Revocation – ‘Great is our Sin’ (Stream & Interview)
We are pleased to present a full stream of Great is our Sin, the latest album by Revocation. Listen below while reading an interview between Revocation singer/guitarist David Davidson and his tattoo artist, Tom Strom, who painted the covers for Great is Our Sin and Deathless.
Tom Strom and I first met years ago back when he was working at Uptown Tattoo in Minneapolis. We bonded right away over art and music while I sat for many hours getting getting my arms and legs worked on, sometimes for several days in a row. I loved his tattooing style and also quickly discovered that he was an incredibly skilled painter as well. I asked him if he would be interested in doing some art for Revocation and he ended up painting the album cover for “Deathless” as well as a couple of t shirt designs that we printed up on that cycle. We were all blown away with the art he created for us and we knew we wanted to work with him again on the newest record. Tom once again absolutely floored us with his skill and imagination so it’s my pleasure to present my interview with Tom regarding the creation of the album art for “Great Is Our Sin” as well as his prolific work as a tattooer.
Tom! Thanks for taking part in this interview, this is my first time interviewing someone so I’m glad to have you as my guinea pig. Let’s get to it!
Thanks for having me here, Dave. It’s great that this is your first interview and I get to be part of it. I feel like we’ve both hit some milestones together over the years with your band and my art so this feels appropriate.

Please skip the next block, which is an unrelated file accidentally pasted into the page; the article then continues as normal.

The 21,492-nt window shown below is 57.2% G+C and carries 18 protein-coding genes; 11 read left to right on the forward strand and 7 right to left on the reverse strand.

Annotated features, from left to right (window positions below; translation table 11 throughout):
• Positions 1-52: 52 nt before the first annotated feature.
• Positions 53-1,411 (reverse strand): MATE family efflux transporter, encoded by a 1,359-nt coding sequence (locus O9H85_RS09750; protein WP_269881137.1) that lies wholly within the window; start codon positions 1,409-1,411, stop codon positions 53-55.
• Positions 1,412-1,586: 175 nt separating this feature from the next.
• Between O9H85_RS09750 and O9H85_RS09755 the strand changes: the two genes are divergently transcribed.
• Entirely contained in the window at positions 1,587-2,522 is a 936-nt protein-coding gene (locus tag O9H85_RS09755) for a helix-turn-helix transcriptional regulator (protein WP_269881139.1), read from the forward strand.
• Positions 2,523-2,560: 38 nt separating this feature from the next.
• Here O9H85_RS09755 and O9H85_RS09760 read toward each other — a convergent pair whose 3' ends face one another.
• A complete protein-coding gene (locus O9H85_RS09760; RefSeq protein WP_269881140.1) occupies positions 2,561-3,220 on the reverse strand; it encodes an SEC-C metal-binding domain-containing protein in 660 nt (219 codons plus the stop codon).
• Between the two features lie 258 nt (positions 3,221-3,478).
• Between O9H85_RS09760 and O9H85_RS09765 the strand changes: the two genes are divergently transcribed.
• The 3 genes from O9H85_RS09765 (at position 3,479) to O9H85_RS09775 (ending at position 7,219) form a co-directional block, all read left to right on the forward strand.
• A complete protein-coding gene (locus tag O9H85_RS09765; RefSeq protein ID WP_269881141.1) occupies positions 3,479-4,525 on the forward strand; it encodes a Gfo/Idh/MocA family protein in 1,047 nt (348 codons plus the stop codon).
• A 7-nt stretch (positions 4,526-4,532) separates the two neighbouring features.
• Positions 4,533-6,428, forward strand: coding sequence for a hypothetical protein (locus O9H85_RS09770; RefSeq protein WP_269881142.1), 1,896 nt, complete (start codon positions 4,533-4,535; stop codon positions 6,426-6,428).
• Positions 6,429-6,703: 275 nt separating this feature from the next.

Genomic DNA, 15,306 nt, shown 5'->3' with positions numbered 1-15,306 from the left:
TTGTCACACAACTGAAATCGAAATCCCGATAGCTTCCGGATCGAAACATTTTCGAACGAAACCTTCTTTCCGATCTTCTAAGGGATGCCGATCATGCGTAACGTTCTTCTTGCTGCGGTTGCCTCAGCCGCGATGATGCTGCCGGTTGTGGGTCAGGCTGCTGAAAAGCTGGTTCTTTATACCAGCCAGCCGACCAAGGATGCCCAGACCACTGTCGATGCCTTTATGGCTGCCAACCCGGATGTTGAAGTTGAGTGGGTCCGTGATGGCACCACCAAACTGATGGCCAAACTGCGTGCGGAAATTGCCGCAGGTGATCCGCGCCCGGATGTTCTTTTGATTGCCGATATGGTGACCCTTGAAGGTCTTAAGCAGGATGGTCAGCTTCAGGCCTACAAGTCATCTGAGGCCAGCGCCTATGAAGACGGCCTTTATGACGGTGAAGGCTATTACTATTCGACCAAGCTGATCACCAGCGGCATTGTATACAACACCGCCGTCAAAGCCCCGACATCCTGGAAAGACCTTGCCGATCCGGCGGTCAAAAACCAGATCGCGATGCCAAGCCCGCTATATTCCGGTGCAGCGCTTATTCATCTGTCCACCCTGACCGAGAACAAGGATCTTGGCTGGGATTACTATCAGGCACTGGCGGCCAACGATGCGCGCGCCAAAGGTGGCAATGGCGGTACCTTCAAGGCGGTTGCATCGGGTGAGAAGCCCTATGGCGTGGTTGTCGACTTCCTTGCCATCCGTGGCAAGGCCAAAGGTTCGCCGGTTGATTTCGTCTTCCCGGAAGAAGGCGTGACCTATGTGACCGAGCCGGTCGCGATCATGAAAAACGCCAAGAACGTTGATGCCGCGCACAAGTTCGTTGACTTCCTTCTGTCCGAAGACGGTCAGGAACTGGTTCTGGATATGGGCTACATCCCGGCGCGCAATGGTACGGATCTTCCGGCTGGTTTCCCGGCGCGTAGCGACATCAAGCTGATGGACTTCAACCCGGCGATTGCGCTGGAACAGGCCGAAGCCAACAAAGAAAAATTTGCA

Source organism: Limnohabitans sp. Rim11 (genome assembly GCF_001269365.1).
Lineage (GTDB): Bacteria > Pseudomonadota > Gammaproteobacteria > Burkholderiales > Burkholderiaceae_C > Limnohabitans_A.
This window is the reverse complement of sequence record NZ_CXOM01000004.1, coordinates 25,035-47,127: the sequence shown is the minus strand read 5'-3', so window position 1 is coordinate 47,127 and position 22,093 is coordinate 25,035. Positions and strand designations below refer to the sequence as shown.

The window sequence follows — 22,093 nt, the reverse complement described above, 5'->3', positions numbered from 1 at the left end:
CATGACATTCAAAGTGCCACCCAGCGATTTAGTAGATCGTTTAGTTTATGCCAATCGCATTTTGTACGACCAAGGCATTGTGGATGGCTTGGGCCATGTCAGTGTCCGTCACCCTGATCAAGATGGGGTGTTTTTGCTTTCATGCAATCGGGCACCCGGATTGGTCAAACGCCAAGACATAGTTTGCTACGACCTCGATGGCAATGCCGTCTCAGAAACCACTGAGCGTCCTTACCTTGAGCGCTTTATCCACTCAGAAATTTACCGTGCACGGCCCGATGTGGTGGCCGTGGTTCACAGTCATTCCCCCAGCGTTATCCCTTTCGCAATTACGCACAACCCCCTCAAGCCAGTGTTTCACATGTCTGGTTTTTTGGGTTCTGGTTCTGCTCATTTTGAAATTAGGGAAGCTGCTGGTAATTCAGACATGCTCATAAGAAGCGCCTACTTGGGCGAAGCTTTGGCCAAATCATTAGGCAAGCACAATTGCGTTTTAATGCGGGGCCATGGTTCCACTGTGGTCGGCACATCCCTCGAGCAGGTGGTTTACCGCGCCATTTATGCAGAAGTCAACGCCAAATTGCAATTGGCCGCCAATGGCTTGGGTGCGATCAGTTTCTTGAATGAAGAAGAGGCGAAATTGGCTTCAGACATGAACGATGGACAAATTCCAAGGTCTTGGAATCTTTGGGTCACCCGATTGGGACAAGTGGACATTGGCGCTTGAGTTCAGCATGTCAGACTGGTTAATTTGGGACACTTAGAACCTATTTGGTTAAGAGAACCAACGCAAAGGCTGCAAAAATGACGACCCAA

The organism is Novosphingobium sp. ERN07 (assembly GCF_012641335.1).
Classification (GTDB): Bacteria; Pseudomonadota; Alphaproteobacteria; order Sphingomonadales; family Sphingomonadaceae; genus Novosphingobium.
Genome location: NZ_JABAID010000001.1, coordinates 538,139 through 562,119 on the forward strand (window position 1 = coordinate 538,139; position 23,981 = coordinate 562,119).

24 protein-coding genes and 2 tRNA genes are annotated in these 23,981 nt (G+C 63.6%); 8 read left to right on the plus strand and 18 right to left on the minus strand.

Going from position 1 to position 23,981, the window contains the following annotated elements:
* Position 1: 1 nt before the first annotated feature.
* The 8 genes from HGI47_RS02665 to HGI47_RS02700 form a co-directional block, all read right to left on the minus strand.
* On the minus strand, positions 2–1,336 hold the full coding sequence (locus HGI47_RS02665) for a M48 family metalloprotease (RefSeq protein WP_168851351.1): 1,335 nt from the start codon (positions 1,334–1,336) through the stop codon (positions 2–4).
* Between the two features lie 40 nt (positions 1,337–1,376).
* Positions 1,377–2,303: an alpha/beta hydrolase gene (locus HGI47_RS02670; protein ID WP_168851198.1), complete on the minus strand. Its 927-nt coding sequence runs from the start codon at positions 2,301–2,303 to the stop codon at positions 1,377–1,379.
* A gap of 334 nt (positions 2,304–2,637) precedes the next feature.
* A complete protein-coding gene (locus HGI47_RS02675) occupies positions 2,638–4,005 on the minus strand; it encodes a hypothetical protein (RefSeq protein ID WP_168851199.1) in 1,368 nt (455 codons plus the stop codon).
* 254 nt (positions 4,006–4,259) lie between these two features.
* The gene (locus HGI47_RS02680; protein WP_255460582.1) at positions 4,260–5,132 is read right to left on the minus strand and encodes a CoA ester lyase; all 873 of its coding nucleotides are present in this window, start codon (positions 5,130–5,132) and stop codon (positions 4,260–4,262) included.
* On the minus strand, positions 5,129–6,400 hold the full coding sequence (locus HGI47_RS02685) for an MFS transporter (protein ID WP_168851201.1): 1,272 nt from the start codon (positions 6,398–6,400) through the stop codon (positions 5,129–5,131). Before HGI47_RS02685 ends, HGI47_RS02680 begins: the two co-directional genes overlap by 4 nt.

We first met years ago when you were tattooing in Minneapolis. Since then you’ve moved to Europe and have worked in a few different shops in various countries. How’s everything been going since the move and how does the tattoo scene in Europe compare to the U.S. ?
It’s crazy to think about where life has gone for us both since we met in Minnesota. I definitely miss those days of tattooing you before a show, listening to metal, talking about art, and destroying some good food. Now I’m on a different path and have since moved with my wife to a small coastal town in the Northern part of England where I work full time tattooing and painting with any other free time I have.
It’s definitely taken a bit of an adjustment period but it’s been well worth it. The shop I work at now has a lot of energy with a good roster of artists and it feels like a good fit for me. It’s a whole different feel than I’m used to but I like the challenge of it and what it offers. The area I’m living in is really the best part for me so far, though. I’ve always wanted to live by the sea. I love seeing the moods of it and all the unique wildlife that comes with it. A lot of it has already started to seep into my paintings. It’s been a great new source of inspiration for me. I’m excited for the images that will come from it all.
You have a very unique style of tattooing. Who were some of the tattooers that really influenced you when you were first starting out and who are some newer artists that you respect?